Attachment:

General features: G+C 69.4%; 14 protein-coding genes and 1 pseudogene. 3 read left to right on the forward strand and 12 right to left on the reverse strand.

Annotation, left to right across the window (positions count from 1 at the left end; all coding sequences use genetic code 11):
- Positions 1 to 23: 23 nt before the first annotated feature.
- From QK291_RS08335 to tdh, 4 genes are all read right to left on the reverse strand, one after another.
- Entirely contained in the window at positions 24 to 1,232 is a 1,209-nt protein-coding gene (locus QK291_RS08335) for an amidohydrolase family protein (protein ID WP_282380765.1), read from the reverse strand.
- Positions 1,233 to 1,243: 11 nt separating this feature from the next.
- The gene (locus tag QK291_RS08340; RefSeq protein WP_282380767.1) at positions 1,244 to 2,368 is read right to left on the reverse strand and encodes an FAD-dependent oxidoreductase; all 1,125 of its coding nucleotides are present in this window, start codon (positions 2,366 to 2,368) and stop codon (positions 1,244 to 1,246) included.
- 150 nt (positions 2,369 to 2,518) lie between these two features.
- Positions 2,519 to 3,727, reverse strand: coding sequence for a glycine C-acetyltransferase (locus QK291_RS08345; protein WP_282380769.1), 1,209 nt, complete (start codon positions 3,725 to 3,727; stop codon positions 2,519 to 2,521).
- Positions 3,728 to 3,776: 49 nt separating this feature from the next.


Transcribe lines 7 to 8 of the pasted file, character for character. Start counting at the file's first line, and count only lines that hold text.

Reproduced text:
- The gene (locus tag QK291_RS08340; RefSeq protein WP_282380767.1) at positions 1,244 to 2,368 is read right to left on the reverse strand and encodes an FAD-dependent oxidoreductase; all 1,125 of its coding nucleotides are present in this window, start codon (positions 2,366 to 2,368) and stop codon (positions 1,244 to 1,246) included.
- 150 nt (positions 2,369 to 2,518) lie between these two features.